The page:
Anyone who followed Nirvana for the few turbulent years they were an active band is probably thinking to themselves, "Why should I pay good money for an album with one new song?"
In truth, Nirvana - the first compilation of a series promised by the surviving members and Courtney Love, Kurt Cobain's widow - really has three songs which may not be familiar to many people. But even the material with which a generation has grown up to will find this disc to be more hit than miss in terms of what's included.
The centerpiece is "You Know You're Right," a song which turned out to be the final Nirvana recording session ever. Had songs like this been included on In Utero, there's no doubt in my mind that album would have been improved a hundredfold. The angst of Cobain is captured in his howled vocals, followed by the drawn-out calls of "pain" in the chorus. In retrospect, someone should have recognized this song as a call for help, but you know the old saying about hindsight. Captured in total simplicity (with only a few overdubs), this could well be the best song Nirvana ever recorded.
The gears immediately switch from the band's final song to their first album Bleach, represented by the lone track "About A Girl." I never really liked Bleach, though it does sound like something different has been done with this track. It seems to have a bit more of a jangly edge to it. Or, maybe I just need to dust off my copy more often.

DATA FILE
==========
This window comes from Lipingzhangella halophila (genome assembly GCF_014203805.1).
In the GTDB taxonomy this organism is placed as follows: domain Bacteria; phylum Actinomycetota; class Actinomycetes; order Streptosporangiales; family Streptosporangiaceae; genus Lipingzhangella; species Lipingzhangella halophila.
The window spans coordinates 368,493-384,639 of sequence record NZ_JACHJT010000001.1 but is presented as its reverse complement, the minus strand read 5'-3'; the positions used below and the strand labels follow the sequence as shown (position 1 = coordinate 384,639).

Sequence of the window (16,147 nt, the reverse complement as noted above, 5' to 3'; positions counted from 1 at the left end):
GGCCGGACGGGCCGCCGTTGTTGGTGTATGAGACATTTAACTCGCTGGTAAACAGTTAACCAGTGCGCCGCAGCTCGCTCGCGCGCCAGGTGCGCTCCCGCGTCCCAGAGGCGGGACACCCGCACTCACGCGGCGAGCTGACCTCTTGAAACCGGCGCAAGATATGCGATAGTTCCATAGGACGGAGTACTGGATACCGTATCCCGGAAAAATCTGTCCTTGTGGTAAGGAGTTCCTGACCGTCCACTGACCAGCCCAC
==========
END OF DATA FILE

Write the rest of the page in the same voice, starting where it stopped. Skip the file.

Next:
The version of "Been A Son" is the original take, not the one included on Incesticide - and while I still like the "newer" version better, I have yet to hear a take of this track I didn't like. Hearing "Sliver" again is also a treat - though I wonder why "Aero Zeppelin" didn't make the cut for this compilation.
Both Nevermind and In Utero get the main focus of attention, with four tracks culled from each disc. Granted, for a Nirvana "best-of", you can't not include tracks like "Smells Like Teen Spirit," "Lithium," "Come As You Are," "Heart-Shaped Box" and "Dumb." Perhaps it's because the typical radio listener has been inundated with these songs for the past 10 or so years that it almost feels anti-climatic to hear them in such a setting. On the other hand, you finally are able to separate the good from the chaff on In Utero.
It's interesting to note that of Nirvana's two live albums, From The Muddy Banks Of The Wishkah is ignored, while MTV Unplugged In New York gets two tracks (and I can't argue with the inclusion of "The Man Who Sold The World").
So how does Nirvana hold up to the entire body of work? The truth is: pretty well. Worth the admission price alone for "You Know You're Right," and amazing to hear what In Utero could have been like with more production (courtesy of Scott Litt's remix of "Pennyroyal Tea"), this disc recaps a lot of what many of us already know. If anything, hearing these 14 tracks makes me a little sad, and left to wonder what might have become of Nirvana had Cobain not taken his life in 1994.